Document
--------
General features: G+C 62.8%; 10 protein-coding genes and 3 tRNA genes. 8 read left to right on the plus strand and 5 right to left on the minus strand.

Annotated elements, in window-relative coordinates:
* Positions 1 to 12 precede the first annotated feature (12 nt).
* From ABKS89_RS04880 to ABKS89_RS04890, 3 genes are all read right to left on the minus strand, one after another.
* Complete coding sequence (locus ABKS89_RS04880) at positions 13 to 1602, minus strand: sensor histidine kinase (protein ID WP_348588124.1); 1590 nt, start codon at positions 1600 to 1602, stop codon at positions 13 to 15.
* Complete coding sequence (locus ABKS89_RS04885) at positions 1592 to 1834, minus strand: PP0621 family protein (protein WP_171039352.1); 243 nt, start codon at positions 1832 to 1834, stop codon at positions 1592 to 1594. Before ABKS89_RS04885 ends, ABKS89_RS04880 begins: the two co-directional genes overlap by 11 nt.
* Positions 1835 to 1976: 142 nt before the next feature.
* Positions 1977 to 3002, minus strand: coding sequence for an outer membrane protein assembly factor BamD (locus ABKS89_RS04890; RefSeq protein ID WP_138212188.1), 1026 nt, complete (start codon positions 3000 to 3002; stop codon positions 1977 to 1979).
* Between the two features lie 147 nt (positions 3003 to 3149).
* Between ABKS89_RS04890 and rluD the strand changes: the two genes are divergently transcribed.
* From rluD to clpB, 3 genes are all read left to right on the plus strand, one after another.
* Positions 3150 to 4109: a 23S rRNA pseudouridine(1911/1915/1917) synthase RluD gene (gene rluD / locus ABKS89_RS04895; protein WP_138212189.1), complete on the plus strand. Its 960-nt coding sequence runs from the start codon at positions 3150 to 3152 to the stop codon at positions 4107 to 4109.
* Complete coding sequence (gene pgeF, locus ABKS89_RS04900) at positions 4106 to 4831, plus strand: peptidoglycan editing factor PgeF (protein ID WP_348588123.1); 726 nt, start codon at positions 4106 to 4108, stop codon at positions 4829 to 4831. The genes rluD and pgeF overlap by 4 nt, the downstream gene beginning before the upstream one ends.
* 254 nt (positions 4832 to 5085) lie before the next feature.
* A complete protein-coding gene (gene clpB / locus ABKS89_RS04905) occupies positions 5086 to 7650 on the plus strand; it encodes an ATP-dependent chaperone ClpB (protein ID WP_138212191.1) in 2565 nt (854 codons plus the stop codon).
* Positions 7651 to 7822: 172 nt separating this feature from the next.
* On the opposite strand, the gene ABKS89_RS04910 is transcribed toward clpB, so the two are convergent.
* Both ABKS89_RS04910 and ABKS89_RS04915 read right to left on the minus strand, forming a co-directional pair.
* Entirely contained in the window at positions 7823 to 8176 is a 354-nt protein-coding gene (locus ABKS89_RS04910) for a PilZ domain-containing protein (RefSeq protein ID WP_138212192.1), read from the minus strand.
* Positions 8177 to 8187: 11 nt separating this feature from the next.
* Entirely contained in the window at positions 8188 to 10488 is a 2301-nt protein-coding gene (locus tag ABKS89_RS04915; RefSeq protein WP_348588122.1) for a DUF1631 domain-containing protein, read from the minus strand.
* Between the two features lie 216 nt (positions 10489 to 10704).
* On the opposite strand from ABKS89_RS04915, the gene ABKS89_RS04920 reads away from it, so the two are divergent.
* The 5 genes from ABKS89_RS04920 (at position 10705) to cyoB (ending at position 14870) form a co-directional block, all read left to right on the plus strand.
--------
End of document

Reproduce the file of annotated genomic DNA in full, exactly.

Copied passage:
General features: G+C 62.8%; 10 protein-coding genes and 3 tRNA genes. 8 read left to right on the plus strand and 5 right to left on the minus strand.

Annotated elements, in window-relative coordinates:
* Positions 1 to 12 precede the first annotated feature (12 nt).
* From ABKS89_RS04880 to ABKS89_RS04890, 3 genes are all read right to left on the minus strand, one after another.
* Complete coding sequence (locus ABKS89_RS04880) at positions 13 to 1602, minus strand: sensor histidine kinase (protein ID WP_348588124.1); 1590 nt, start codon at positions 1600 to 1602, stop codon at positions 13 to 15.
* Complete coding sequence (locus ABKS89_RS04885) at positions 1592 to 1834, minus strand: PP0621 family protein (protein WP_171039352.1); 243 nt, start codon at positions 1832 to 1834, stop codon at positions 1592 to 1594. Before ABKS89_RS04885 ends, ABKS89_RS04880 begins: the two co-directional genes overlap by 11 nt.
* Positions 1835 to 1976: 142 nt before the next feature.
* Positions 1977 to 3002, minus strand: coding sequence for an outer membrane protein assembly factor BamD (locus ABKS89_RS04890; RefSeq protein ID WP_138212188.1), 1026 nt, complete (start codon positions 3000 to 3002; stop codon positions 1977 to 1979).
* Between the two features lie 147 nt (positions 3003 to 3149).
* Between ABKS89_RS04890 and rluD the strand changes: the two genes are divergently transcribed.
* From rluD to clpB, 3 genes are all read left to right on the plus strand, one after another.
* Positions 3150 to 4109: a 23S rRNA pseudouridine(1911/1915/1917) synthase RluD gene (gene rluD / locus ABKS89_RS04895; protein WP_138212189.1), complete on the plus strand. Its 960-nt coding sequence runs from the start codon at positions 3150 to 3152 to the stop codon at positions 4107 to 4109.
* Complete coding sequence (gene pgeF, locus ABKS89_RS04900) at positions 4106 to 4831, plus strand: peptidoglycan editing factor PgeF (protein ID WP_348588123.1); 726 nt, start codon at positions 4106 to 4108, stop codon at positions 4829 to 4831. The genes rluD and pgeF overlap by 4 nt, the downstream gene beginning before the upstream one ends.
* 254 nt (positions 4832 to 5085) lie before the next feature.
* A complete protein-coding gene (gene clpB / locus ABKS89_RS04905) occupies positions 5086 to 7650 on the plus strand; it encodes an ATP-dependent chaperone ClpB (protein ID WP_138212191.1) in 2565 nt (854 codons plus the stop codon).
* Positions 7651 to 7822: 172 nt separating this feature from the next.
* On the opposite strand, the gene ABKS89_RS04910 is transcribed toward clpB, so the two are convergent.
* Both ABKS89_RS04910 and ABKS89_RS04915 read right to left on the minus strand, forming a co-directional pair.
* Entirely contained in the window at positions 7823 to 8176 is a 354-nt protein-coding gene (locus ABKS89_RS04910) for a PilZ domain-containing protein (RefSeq protein ID WP_138212192.1), read from the minus strand.
* Positions 8177 to 8187: 11 nt separating this feature from the next.
* Entirely contained in the window at positions 8188 to 10488 is a 2301-nt protein-coding gene (locus tag ABKS89_RS04915; RefSeq protein WP_348588122.1) for a DUF1631 domain-containing protein, read from the minus strand.
* Between the two features lie 216 nt (positions 10489 to 10704).
* On the opposite strand from ABKS89_RS04915, the gene ABKS89_RS04920 reads away from it, so the two are divergent.
* The 5 genes from ABKS89_RS04920 (at position 10705) to cyoB (ending at position 14870) form a co-directional block, all read left to right on the plus strand.